In a newly-released Gallup poll, 44% of Americans admitted to having consumed marijuana at least once. This is the highest ratio since Gallup started posing this question in 1969, when only 4% of Americans admitted to having tried the drug.
The new survey was conducted July 8-12, just after Oregon joined Colorado, Alaska, Washington and the District of Columbia in legalizing recreational marijuana.
The data shows some stark differences between age groups. 18% Americans under the age of 30 said they currently smoke weed, while those between the ages of 30 and 64 were the most likely to say they had tried cannabis at least once.
There was an inverse correlation between the rate at which a person attends religious services and the likelihood that they admitted to using or having tried marijuana. People with no religious affiliation tended more readily to admit to having used cannabis (18%), while only 6% of Catholics and 5% of Protestants admitted to having tried it.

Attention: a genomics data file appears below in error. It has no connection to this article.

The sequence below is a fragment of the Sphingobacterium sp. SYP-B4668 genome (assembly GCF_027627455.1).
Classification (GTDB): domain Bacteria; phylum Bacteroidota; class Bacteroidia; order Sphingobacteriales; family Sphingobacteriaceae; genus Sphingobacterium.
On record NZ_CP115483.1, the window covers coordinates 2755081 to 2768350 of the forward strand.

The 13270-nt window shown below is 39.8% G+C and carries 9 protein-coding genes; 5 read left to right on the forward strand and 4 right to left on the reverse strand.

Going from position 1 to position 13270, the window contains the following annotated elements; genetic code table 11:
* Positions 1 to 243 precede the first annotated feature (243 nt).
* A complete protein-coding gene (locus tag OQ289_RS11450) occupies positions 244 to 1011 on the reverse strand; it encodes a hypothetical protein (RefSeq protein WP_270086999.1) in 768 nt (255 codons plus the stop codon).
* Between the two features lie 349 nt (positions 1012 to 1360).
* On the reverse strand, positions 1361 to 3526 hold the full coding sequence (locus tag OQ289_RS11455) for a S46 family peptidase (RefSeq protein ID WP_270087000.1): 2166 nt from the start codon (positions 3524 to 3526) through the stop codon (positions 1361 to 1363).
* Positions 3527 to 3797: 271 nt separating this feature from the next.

The poll also showed that men were more likely to having tried marijuana and to use it currently. There were only slight differences across racial and ethnic groups, though, and the likelihood that someone had tried marijuana at least once changed little across education and income levels.
However, people in higher income levels (more than $75,000) were half as likely to say they currently use marijuana than those making less than $30,000 a year.